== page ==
My comments on Goodreads:  Henrietta Leavitt certainly made huge contributions to astronomy, and this book clearly and cleverly shows the process she went through to discover them.  The illustrations are lovely, and the three pages of additional information at the end are perfect for the older reader and teacher (or parent) that want to learn more.  Included at some great quotes about stars, a glossary, deeper information about Leavitt's discovery, and a bibliography and list of internet resources. A MUST addition to a study of astronomy, women in history, or just a fascinating read for star gazers!

Who Says Women Can't Be Doctors? - Tanya Lee Stone

The Story of Elizabeth Blackwell
illustrated by Marjorie Priceman

Ella (6 yrs. old) says:  "I liked the book because she was the first woman doctor.  It was hard getting there, but she worked harder and harder and then she got there."

2013 Christy Ottaviano Books, Henry Holt
HC$16.99 Carlisle's Bosler Library
40 pages
Goodreads rating: 4.28
My rating: 4/ Super story
Endpapers:  Dark royal blue
Title Page:  Sweeping across the double pages are a stethoscope, necklace, bonnet, open book, bottles of medicine - plus font that is cursive-y.
Illustrations: Unfortunately, a little too Chris Raschka-y for me, though Ella liked them a lot and noticed  some of the details well before I did.
1st line:  I'll bet you've met plenty of doctors in your life.  And I'll bets lots of them were women."

Goodreads: In the 1830s, when a brave and curious girl named Elizabeth Blackwell was growing up, women were supposed to be wives and mothers. Some women could be teachers or seamstresses, but career options were few. Certainly no women were doctors.   But Elizabeth refused to accept the common beliefs that women weren’t smart enough to be doctors, or that they were too weak for such hard work. And she would not take no for an answer. Although she faced much opposition, she worked hard and finally—when she graduated from medical school and went on to have a brilliant career—proved her detractors wrong. This inspiring story of the first female doctor shows how one strong-willed woman opened the doors for all the female doctors to come.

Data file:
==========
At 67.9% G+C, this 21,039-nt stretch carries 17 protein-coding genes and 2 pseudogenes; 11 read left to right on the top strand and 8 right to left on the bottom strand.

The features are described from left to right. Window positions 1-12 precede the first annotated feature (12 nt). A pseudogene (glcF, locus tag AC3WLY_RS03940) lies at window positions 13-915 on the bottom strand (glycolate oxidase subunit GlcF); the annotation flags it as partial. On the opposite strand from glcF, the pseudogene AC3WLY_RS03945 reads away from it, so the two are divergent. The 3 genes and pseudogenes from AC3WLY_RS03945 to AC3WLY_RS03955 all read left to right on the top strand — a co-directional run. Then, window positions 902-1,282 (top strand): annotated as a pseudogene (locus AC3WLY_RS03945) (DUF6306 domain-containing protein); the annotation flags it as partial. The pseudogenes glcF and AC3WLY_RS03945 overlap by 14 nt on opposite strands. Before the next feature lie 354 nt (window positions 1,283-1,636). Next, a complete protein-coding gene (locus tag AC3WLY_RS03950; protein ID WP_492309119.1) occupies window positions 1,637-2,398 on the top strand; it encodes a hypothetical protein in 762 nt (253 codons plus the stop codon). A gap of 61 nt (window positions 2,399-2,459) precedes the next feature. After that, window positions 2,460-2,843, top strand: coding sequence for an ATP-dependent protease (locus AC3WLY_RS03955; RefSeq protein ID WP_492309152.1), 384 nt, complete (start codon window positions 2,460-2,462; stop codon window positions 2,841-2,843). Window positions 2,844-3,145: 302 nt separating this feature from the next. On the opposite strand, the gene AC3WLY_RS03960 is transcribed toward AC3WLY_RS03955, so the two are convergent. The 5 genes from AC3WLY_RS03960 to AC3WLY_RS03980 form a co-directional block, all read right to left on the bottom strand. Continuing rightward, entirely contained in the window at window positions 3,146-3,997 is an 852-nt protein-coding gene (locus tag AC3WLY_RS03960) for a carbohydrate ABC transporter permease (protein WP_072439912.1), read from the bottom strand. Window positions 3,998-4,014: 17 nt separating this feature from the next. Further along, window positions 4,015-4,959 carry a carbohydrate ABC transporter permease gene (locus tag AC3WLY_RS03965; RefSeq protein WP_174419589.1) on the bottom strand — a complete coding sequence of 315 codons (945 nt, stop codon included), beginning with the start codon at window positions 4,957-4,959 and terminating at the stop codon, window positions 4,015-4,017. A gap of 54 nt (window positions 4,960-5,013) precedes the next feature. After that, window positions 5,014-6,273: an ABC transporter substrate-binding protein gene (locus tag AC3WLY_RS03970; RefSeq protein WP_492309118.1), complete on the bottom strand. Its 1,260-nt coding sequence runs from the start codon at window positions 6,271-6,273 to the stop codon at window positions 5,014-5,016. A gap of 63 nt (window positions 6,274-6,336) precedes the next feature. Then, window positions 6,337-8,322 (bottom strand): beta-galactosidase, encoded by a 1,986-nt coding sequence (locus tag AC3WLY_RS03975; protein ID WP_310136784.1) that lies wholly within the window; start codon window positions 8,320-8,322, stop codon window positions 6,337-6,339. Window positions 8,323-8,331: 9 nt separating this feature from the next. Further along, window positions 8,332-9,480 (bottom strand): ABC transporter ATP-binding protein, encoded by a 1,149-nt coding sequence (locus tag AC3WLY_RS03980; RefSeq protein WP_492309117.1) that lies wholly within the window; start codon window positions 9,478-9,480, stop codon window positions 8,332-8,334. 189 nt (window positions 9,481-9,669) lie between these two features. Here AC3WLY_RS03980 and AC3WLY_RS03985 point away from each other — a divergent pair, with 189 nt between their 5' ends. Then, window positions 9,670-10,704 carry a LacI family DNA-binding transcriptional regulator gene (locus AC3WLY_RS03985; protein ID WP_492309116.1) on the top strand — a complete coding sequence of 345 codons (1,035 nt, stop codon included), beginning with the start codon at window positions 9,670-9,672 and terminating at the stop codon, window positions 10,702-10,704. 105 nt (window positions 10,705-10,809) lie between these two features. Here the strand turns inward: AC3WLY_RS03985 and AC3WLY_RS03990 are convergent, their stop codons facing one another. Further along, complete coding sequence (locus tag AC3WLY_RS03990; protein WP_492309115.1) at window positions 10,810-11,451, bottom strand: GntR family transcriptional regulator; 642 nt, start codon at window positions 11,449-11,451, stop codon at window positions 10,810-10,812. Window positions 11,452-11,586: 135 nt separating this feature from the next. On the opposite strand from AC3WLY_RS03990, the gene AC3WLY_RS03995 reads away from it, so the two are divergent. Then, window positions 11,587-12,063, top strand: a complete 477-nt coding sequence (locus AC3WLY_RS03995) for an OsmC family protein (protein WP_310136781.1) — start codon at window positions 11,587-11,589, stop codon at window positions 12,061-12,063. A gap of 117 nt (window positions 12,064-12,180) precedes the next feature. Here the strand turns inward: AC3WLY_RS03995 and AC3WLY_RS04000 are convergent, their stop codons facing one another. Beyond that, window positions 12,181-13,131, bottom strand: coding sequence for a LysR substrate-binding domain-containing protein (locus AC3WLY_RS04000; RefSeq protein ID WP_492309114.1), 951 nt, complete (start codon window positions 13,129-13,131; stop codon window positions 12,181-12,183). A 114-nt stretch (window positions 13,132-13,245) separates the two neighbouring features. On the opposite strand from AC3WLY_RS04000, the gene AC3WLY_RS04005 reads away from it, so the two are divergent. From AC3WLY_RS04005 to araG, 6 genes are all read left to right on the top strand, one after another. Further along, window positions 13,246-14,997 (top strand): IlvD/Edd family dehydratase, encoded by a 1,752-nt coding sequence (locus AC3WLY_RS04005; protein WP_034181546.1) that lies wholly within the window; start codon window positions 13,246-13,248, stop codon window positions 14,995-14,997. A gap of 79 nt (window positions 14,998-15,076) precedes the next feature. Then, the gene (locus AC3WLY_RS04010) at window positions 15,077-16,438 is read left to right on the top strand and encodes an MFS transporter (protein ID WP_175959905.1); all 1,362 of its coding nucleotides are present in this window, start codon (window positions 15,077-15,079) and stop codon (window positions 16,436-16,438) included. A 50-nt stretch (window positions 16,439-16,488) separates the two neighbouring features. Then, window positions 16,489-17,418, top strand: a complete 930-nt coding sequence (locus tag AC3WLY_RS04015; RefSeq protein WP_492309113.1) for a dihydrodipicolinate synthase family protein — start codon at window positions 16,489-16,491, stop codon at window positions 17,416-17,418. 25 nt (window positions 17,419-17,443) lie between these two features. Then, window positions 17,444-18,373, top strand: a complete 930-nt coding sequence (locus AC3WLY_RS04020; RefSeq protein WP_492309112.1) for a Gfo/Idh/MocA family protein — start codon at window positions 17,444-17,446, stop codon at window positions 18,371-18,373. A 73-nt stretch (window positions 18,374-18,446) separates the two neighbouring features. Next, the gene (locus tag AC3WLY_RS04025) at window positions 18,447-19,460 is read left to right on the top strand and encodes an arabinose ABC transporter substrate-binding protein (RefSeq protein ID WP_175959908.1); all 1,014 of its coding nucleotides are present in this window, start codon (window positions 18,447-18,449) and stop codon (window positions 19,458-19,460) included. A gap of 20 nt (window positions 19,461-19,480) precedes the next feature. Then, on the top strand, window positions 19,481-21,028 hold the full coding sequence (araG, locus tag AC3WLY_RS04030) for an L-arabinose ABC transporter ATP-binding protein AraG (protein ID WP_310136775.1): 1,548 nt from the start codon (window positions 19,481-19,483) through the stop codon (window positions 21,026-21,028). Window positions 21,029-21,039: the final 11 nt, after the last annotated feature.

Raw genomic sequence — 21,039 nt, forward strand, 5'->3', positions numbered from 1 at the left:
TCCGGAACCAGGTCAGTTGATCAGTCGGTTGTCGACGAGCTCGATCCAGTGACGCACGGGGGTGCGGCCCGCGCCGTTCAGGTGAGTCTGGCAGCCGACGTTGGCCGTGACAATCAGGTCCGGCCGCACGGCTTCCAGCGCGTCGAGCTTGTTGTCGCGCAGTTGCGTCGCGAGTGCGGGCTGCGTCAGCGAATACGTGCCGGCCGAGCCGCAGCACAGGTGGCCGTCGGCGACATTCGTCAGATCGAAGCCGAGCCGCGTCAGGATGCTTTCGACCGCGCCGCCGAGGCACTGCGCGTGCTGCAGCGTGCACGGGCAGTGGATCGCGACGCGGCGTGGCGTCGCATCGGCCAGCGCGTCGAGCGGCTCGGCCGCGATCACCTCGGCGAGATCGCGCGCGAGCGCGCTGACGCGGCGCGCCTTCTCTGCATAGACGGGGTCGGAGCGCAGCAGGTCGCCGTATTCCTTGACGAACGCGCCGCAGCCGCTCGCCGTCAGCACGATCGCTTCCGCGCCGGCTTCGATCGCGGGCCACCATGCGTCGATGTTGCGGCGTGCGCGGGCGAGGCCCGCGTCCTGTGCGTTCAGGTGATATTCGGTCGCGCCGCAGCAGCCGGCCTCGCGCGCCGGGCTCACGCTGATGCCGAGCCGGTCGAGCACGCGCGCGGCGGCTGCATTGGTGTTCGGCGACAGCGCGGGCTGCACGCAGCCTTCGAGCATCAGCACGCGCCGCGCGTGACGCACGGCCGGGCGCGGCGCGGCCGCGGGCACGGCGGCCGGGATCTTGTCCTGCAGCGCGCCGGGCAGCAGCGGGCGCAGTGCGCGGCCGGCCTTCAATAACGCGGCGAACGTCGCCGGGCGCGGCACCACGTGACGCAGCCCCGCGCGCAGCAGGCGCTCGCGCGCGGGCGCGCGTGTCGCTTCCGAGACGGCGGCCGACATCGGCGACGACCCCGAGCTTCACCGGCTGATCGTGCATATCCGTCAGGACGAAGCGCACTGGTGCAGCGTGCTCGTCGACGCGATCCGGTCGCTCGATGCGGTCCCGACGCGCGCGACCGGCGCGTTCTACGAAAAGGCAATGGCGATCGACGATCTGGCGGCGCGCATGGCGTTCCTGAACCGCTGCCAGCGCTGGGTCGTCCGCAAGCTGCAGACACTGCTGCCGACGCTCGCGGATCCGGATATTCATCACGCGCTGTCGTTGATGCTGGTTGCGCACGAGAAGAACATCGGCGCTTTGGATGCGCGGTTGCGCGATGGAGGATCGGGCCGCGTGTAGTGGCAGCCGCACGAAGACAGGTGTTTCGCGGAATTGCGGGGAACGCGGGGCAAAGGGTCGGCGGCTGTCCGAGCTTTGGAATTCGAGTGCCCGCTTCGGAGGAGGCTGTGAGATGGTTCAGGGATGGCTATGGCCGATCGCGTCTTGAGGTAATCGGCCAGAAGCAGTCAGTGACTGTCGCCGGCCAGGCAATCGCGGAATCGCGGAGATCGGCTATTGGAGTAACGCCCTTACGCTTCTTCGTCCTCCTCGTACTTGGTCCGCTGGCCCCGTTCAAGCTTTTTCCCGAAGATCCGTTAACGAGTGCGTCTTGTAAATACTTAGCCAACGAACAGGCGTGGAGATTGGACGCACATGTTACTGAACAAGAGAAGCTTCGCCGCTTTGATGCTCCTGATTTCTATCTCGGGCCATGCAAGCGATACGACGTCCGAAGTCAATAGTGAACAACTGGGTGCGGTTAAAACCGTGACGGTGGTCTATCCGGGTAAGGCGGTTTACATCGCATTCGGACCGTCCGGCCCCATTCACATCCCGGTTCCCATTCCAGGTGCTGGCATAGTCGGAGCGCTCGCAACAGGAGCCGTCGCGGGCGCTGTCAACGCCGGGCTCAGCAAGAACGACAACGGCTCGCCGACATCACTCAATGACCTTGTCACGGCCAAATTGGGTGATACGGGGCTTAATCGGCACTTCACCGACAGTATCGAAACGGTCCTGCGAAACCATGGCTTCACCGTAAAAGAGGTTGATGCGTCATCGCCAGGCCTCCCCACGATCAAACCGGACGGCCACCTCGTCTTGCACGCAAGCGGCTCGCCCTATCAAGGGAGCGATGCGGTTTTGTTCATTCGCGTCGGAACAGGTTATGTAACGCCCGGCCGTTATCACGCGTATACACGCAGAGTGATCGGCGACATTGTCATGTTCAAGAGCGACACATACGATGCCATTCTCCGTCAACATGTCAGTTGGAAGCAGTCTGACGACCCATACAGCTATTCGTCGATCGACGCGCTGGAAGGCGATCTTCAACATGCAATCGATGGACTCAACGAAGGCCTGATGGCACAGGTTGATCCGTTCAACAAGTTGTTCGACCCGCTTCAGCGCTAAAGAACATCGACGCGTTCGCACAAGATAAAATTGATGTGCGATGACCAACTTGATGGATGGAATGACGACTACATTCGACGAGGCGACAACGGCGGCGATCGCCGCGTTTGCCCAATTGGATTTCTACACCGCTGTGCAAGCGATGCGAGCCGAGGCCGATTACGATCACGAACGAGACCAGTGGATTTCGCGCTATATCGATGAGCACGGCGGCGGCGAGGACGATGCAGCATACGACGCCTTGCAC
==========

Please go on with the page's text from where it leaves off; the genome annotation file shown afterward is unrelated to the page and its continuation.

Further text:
My comments on Goodreads: I really like the way that Elizabeth Blackwell's story is told in this charming picture book.  My 6-year old granddaughter loved it, and I will read it to my fourth grade class and talk about the woman AND about the way the book was written...the inserted quotes, using prepositions to begin sentences, the use on incomplete sentences and their impact on the story. Priceman's illustrations are not my favorites - as with Chris Rashka's I find them a little too abstract (although my favorite art is abstract), it doesn't work for me in a picture book. 

Wednesday, July 3, 2013

A Splash of Red, The Life and Art of Horace Pippin - Jen Bryant

Illustrated by Melissa Sweet
2013, Alfred A. Knopf
HC $17.99 Carlisle's Bosler Library
32 pages
Goodreads rating: 4.26
My rating: 5
Endpapers: Front:  assorted illustrations of color palettes, etc.  Back:  a map of the US showing where you can see Pippin's art and three small paintings of Pippin's (nice to see his actual artwork)
Illustrations:  Funky, folky, wonderfully Melissa Sweet - covering the whole page with lots and lots to read and look at
1st line: "On February 22, 1888, the town of West Chester Pennsylvania, celebrated a holiday.  That day, Daniel and Christine Pippin celebrated the birth of their son, Horace."
*TWO PAGES of afterwords, including information and all sorts of further reading including websites and films.